Word Echoes from SANZ: “Black History Month”
Written by Helewise Arends on February 8, 2018
Black History Month, also known as African-American History Month in America,
is an annual observance in The United States, Canada, United Kingdom & the Netherlands(as of 2016),
where it is known as Black Achievement Month.
It began as a way of remembering important people and events in the history of African diaspora.
It is celebrated annually in the United States & Canada in February,
as well as in the United Kingdom & the Netherlands in October.
Black History Month was first celebrated by black educators and the Black United Students
at Kent State University in February 1969.
It has been heralded for Americans to “seize the opportunity to honour the too-often neglected
accomplishments of black Americans in every area of endeavour throughout their history.”
In February 2009, the United States Library of Congress created an official website
in the name of African American History Month, which serves as an educational resource hub.
In February 2012, #BlackHistoryMonth and #BHM emerged as the unofficial hashtags
for discussions about African American history and civil rights.
In February 2016, the New York Times launched an interactive photo essay project titled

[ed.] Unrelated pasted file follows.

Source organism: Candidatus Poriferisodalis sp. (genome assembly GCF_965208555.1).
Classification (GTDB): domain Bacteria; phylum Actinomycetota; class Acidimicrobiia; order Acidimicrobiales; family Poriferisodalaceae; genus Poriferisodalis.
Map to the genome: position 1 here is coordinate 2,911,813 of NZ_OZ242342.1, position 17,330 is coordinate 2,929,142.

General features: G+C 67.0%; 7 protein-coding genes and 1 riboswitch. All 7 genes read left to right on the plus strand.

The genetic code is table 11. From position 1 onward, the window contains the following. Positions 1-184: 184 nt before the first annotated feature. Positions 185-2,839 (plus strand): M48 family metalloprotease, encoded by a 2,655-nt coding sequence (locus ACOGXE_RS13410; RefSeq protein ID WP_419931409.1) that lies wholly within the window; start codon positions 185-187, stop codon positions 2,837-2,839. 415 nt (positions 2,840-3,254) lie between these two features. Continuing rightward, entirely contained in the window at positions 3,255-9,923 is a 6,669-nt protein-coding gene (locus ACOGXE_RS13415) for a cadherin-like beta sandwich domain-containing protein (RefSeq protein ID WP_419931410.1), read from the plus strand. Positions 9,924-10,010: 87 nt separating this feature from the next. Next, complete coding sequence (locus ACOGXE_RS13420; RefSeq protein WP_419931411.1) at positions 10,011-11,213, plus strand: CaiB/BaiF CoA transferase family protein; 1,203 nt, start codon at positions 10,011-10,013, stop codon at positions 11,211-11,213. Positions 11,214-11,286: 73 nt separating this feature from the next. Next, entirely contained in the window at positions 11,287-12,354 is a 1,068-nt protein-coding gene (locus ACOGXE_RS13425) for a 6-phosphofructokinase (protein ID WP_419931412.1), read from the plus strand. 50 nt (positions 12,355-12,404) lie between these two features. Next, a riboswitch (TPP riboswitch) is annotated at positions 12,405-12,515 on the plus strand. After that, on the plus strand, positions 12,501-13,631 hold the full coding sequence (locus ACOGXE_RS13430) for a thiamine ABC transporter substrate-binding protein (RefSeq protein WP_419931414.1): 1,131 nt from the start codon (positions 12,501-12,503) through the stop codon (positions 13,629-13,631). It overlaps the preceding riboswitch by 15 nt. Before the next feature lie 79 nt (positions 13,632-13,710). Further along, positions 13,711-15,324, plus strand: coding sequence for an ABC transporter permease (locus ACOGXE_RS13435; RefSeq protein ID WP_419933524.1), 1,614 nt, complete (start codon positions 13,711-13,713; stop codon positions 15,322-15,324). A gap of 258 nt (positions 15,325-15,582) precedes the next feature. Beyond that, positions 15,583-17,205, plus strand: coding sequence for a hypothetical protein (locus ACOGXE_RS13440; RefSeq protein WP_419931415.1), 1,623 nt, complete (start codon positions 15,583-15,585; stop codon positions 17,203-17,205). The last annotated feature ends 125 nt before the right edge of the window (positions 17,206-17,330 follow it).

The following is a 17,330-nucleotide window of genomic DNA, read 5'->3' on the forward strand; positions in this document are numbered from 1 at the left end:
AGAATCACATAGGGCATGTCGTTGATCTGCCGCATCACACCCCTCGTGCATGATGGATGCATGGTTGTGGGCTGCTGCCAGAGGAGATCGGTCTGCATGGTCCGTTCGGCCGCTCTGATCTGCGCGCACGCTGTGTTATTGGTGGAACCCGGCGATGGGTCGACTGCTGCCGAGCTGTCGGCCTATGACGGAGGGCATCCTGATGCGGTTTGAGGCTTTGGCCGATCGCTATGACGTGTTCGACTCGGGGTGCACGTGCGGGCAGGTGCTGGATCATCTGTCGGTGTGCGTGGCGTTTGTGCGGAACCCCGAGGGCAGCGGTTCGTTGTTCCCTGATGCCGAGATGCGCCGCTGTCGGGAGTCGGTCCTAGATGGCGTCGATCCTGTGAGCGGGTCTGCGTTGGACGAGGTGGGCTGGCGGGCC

“Unpublished Black History”, which highlighted a compilation of never-seen-before
photographs that had been collecting dust in the archives, while PBS launched the
#MyBlackHistory hashtag campaign in honour of the Black History Month.
Black History month often sparks an annual debate about the continued usefulness and
fairness of a designated month dedicated to the history of one race.
Black celebrities such as actor and director Morgan Freeman and actress Stacey Dash
have criticised Black History Month, with Freeman saying
“I don’t want a Black History month.
Black History is American History.”
Freeman has argued that there is no White History Month,
because white people did not want their history relegated to just one month.
The trenches of history may run low and deep but the plan for building a hopeful future
based on equality and justice rests in our hearts & hands.
As Martin Luther King, Jr said: “I refuse to accept the view that mankind is so
tragically bound to the starless midnight of racism and war;
that the bright daybreak of peace and brotherhood can never become a reality….
I believe that unarmed truth and unconditional love will have the final word.”